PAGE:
To buy or not to buy? A payments business dilemma
The ecommerce market is on a powerful growth trajectory – one that has only been boosted by the ongoing COVID-19 pandemic forcing shoppers globally to stay at home. According to eMarketer, global ecommerce sales will hit $5 trillion next year, following a period of annual growth rates of over 20%.
The opportunity for banks and other payment businesses is enormous. Billions of dollars of fees are available for companies that can make international ecommerce as smooth and seamless as possible for their merchants.
Merchants’ expectations have expanded
The trouble is that offering a truly international payments platform is challenging for any organisation, let alone an established bank or payments business with dated technology and a sprawling existing infrastructure and client base to manage. They need to think about a myriad of different factors. How can they ensure robust compliance with legal and regulatory frameworks across multiple territories? How can they best integrate with multiple acquirers to guarantee their merchants’ high success rates at low cost, across different countries? How can they offer the best range of payment methods, reconciliation and payment pages in multiple languages in order to support both their merchants and their merchants’ customers?
Then there’s the question of business intelligence and insights. As the ecommerce market continues to grow, strategic-thinking merchants want access to as much information as possible as to their online customers’ behaviour. What payment methods and currencies do they expect? Which devices do they tend to shop from? When are conversion rates highest?
All this is why a raft of non-banking financial solutions providers have joined the market in recent years. Free from the technological constraints limiting established players, these disruptors have been able to develop innovative ecommerce and payments offerings, integrating with the latest payment methods and managing fast-changing compliance across multiple jurisdictions. In short, in many cases they have been able to develop the features and benefits that merchants expect, faster and more efficiently than traditional banks and PSPs.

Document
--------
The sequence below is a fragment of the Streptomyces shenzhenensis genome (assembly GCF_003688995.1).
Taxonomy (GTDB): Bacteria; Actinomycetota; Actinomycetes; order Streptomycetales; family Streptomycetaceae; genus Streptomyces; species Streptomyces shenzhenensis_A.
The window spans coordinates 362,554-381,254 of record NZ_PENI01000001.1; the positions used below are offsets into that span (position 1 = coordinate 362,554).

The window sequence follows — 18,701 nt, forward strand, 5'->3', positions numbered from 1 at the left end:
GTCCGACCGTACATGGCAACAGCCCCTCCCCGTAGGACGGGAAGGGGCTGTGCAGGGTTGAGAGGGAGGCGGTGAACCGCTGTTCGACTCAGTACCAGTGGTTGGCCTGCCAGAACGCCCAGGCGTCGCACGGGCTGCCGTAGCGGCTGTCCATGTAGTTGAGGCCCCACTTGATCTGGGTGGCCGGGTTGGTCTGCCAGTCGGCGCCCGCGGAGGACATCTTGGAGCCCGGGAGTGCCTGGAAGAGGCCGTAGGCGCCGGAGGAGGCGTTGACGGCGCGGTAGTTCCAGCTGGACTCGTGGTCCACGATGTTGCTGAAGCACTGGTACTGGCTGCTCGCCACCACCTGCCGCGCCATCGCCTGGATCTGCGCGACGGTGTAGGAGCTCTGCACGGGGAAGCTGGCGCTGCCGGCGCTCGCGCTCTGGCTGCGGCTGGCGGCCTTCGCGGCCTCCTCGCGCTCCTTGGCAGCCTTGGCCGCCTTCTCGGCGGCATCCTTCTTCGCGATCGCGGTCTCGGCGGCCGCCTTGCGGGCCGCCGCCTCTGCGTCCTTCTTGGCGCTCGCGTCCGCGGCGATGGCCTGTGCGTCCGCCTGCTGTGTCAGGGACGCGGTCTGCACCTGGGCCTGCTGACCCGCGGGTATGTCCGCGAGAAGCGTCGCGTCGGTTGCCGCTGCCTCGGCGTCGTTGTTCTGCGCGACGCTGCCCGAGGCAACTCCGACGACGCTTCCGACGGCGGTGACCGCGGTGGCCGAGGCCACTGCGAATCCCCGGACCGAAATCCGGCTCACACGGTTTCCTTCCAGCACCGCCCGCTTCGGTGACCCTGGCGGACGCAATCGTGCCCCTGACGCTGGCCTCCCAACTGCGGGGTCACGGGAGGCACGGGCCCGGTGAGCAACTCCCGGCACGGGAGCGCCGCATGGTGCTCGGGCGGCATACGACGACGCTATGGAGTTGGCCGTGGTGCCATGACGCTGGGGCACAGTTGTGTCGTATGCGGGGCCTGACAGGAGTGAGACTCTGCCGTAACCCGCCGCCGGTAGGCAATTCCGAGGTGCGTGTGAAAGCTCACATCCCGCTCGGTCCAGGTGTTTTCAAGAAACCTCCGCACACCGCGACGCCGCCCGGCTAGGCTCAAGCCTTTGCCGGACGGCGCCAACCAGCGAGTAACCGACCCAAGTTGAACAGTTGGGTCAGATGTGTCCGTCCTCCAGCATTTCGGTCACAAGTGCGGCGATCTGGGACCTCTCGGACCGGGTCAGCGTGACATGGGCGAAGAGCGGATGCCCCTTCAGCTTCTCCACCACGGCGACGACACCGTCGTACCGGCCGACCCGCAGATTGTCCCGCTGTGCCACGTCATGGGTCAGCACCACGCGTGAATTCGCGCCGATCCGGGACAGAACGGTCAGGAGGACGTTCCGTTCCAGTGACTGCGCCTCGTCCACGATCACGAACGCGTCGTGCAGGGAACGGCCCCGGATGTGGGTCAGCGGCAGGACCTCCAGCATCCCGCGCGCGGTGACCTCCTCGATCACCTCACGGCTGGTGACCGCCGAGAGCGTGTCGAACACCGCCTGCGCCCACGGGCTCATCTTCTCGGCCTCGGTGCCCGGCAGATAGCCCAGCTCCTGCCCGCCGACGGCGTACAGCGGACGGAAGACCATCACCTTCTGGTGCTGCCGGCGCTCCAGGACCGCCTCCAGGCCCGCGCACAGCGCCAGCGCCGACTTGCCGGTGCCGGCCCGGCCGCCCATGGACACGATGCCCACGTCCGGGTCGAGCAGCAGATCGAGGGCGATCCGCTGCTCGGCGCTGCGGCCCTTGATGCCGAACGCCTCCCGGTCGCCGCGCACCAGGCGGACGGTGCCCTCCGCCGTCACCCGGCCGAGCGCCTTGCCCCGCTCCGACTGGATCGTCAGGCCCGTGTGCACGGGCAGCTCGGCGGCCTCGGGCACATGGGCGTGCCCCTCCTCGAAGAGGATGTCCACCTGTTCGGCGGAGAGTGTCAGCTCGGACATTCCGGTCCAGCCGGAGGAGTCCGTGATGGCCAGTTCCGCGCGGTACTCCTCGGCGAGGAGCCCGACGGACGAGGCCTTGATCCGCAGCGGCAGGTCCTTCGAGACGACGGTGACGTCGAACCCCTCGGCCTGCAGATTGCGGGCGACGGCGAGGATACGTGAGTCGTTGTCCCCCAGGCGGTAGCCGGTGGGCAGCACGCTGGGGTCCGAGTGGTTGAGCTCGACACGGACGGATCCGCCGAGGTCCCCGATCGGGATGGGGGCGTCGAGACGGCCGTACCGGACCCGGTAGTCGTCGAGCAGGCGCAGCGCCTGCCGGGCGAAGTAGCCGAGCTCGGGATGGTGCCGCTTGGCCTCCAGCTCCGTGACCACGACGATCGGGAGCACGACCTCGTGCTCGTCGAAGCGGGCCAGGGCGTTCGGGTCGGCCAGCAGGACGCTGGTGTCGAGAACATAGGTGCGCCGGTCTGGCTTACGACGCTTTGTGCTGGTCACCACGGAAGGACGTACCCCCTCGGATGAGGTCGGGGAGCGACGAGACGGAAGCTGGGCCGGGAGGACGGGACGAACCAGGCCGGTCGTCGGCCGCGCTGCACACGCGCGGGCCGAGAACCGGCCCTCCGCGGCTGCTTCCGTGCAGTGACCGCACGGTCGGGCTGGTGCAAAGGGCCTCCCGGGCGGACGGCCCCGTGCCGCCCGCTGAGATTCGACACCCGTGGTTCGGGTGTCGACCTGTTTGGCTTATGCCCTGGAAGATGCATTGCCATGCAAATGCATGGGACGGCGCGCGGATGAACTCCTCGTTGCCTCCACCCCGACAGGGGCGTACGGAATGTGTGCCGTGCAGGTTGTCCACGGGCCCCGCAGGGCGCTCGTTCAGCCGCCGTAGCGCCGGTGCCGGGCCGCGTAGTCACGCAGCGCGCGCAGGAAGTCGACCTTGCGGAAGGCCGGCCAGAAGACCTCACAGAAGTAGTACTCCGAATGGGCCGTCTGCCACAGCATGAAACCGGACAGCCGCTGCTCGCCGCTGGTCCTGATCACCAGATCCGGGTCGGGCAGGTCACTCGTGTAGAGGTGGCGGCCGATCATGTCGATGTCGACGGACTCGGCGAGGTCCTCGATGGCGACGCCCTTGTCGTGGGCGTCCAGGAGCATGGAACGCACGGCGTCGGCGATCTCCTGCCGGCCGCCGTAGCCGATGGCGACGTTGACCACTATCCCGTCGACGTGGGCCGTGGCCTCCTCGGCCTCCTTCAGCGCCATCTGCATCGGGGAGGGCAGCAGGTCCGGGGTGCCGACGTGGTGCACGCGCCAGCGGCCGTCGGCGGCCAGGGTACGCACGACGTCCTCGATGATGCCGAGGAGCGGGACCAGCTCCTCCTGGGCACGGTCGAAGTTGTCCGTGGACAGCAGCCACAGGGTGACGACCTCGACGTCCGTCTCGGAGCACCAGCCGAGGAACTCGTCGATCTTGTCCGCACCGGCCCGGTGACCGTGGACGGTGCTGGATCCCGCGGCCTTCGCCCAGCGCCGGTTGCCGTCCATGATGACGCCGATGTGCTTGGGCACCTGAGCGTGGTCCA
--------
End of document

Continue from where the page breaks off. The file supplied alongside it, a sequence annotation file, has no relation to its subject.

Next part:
To buy or not to buy?
Where does this leave those traditional players? They can attempt to build their own in-house payments platform, meeting the demands of international commerce as outlined above. This gives them comprehensive control, and the ability to offer a truly consistent brand experience for merchants. However, such a project can be hugely costly and time-consuming. If such a build takes, say, two years, then a huge opportunity will have been lost.
Alternatively, they can turn to one or more of those disruptors, either partnering with them to offer a third-party payments platform to merchants, or even acquiring them to bring their solution in-house.
These options mean that truly sophisticated, multi-feature payments platforms can be made available to their merchants immediately. However, partnering with a third-party means relinquishing a share of clients’ wallets, a share of their business intelligence and insights, and opportunities for cross-selling and up-selling. It can also dilute the original bank or PSP’s brand. Meanwhile, acquiring a third-party provider is hardly an inexpensive option – and the challenges of technological and cultural integration can be considerable.
White-labelling: the perfect balance?
A third option – and one which can strike a careful balance between these benefits and challenges – is a white-labelled payments platform.
This enables the bank, acquirer or PSP to carry out a single integration with the platform – rather than multiple integrations with different providers – and then immediately gain access to all the features of that payments platform. Such a process can take mere weeks or even days to achieve. From there, all of the business’s merchants gain access to an out-of-the-box solution, configurable to their precise needs depending on where and how they are trading.
So for payments businesses that want to thrive and grow in a landscape in which the ecommerce marketplace is growing rapidly, a white-labelled payments platform could be the perfect choice, offering the ideal combination of speed, agility, brand consistency and cost-effectiveness.
By Sunil Jhamb, Founder and CEO, WL Payments